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Originally Posted by dell30rb View Post


IIRC the jackscrew failure on that airplane was a mechanical issue with the trim mechanism itself. In this case the trim system was functioning properly, it was just found in the crash trimmed way nose down.
It was also a maintenance issue, or lack there of.
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Old 03-16-2019, 08:13 PM
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Originally Posted by GulfC View Post
Dude (and I hate the word dude but it's appropriate here), it ain't rocket science. Nor brain surgery. It's a friggin' airplane. There's ton's of people that can do it. There's no secret formula, just controls like any other. Ease up, you'll get used to it.
Dude where did I ever say it was hard? It's super easy. Just like driving a car. Dude.

Yet many can't do that.

I suppose you get your law advice from the self proclaimed lawyers on here. But disregard the handful of guys that actually step in to give solid advice that are lawyers because there are tons of people that do that too... Bro. Plus you can just read all about it on legalzoom... Dude
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Old 03-16-2019, 08:49 PM
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Originally Posted by dell30rb View Post


Correct me if I am wrong but the trim logic on the NG’s and earlier 737’s is there to make trim changes easier. It isn’t there to mask an undesirable handling characteristic. It won’t adjust the trim unless commanded by the pilot or the autopilot. The autopilot can be easily switched off with a button on the yoke.
Yes one aspect is there to make trim changes easier for example you need to run trim faster at slower speeds because there is less authority.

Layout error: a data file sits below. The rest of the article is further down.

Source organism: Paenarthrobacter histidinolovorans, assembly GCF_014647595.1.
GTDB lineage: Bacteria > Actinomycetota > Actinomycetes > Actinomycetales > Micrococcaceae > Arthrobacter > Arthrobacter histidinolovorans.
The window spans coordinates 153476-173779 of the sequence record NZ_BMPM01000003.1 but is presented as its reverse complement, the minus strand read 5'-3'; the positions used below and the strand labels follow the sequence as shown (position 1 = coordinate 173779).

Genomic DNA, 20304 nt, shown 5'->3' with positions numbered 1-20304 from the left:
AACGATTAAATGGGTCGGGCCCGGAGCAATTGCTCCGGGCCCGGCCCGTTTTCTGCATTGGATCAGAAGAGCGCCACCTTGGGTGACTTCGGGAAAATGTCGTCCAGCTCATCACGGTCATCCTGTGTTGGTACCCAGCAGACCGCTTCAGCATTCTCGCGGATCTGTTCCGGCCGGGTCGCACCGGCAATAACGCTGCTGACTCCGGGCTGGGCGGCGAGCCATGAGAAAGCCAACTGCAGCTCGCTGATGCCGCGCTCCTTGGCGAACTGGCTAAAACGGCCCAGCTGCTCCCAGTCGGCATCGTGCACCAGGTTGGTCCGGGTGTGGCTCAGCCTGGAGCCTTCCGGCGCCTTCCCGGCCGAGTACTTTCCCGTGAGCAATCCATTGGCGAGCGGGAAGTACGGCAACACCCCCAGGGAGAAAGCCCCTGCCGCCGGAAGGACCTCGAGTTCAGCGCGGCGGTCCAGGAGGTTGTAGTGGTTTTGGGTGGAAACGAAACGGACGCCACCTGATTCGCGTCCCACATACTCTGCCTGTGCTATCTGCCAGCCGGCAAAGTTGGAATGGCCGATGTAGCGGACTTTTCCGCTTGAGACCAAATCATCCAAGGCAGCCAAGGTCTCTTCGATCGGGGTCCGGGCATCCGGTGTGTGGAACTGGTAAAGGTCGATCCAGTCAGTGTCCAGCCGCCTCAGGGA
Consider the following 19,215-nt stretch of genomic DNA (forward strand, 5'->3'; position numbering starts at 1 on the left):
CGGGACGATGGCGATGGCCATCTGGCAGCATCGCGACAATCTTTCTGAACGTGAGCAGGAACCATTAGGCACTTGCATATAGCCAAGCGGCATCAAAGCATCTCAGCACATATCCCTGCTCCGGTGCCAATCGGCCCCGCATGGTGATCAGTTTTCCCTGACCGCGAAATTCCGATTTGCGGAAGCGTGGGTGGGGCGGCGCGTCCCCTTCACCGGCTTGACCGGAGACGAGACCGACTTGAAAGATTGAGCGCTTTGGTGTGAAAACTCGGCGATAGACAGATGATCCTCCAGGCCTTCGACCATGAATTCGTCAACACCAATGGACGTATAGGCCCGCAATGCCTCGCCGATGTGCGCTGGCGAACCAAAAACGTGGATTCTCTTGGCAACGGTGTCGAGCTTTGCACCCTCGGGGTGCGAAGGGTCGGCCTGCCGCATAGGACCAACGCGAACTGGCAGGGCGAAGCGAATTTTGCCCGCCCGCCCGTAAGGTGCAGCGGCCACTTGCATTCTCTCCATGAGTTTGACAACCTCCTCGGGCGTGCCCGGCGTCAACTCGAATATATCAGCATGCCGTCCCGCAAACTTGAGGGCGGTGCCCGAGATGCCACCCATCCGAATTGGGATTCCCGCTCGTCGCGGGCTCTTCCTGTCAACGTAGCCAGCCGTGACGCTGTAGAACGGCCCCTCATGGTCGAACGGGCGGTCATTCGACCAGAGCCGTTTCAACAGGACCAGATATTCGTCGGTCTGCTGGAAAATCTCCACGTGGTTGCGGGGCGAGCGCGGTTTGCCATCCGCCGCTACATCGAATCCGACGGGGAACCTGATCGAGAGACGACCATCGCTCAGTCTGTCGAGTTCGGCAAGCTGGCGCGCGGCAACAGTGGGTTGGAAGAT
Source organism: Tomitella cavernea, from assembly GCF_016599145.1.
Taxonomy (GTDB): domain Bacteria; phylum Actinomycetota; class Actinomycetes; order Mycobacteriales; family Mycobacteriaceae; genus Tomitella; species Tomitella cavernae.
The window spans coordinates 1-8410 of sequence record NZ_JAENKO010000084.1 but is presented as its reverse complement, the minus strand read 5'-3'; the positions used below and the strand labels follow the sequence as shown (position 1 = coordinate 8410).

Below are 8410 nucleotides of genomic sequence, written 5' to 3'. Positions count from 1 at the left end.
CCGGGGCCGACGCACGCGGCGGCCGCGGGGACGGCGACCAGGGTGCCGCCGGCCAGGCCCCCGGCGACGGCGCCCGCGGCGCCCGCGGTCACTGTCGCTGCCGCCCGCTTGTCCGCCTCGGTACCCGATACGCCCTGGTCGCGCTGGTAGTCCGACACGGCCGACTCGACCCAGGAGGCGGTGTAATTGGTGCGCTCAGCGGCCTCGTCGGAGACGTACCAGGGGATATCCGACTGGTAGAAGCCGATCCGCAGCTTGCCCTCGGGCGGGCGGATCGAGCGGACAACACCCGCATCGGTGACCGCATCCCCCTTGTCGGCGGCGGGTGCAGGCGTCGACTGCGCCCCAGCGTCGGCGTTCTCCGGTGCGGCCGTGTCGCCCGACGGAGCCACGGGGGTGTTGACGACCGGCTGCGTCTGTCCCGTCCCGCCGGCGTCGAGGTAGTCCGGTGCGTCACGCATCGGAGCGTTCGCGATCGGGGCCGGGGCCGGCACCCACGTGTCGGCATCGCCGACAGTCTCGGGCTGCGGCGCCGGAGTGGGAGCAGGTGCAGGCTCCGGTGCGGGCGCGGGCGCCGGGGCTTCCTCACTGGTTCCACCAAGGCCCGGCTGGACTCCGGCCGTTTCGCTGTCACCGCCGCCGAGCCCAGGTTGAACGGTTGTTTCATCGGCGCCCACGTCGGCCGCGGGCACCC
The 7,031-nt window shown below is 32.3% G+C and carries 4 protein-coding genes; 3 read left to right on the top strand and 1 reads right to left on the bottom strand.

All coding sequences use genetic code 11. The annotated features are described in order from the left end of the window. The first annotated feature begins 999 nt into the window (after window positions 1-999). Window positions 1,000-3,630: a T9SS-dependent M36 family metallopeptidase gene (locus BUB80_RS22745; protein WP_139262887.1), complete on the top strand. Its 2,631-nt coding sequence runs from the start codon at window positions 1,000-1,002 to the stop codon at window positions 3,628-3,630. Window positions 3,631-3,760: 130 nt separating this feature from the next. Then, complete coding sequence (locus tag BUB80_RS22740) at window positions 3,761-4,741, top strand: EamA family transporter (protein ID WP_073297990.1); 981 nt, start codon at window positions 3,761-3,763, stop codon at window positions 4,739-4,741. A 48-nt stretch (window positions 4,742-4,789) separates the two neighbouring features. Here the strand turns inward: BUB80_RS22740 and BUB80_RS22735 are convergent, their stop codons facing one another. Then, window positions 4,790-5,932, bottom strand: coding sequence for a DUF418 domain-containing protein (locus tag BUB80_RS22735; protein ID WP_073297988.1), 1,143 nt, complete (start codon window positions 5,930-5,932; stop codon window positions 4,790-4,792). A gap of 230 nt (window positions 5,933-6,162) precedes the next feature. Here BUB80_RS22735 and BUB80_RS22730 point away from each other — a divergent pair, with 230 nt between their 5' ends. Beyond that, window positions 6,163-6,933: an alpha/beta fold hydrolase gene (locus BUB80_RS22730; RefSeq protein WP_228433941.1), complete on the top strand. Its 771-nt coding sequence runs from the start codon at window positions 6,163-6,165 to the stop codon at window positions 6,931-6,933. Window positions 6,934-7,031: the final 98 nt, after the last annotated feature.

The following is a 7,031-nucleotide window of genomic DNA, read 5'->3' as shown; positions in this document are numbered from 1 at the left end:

Yes turning the autopilot off is as easy as pushing a button. In the case of Lion Air it wasn't on. He was manually flying and fighting the trim for 5 minutes in which cases there are two switches to stop the aircraft from trimming. It does not appear these switches were flipped.

Here are more that could easily be considered "masking" undesirable characteristics. Sorry I just copied and pasted because I am in a hurry. But folks this logic is built into every 737 and any of it could have a "glitch" too.

Speed trim is applied to the stabilizer automatically at low speed, low weight, aft C of G and high thrust. Sometimes you may notice that the speed trim is trimming in the opposite direction to you, this is because the speed trim is trying to trim the stabilizer in the direction calculated to provide the pilot with positive speed stability characteristics. The speed trim system adjusts stick force so the pilot must provide significant amount of pull force to reduce airspeed or a significant amount of push force to increase airspeed. Whereas, pilots are typically trying to trim the stick force to zero. Occasionally these may be in opposition.

Speed Trim System (STS)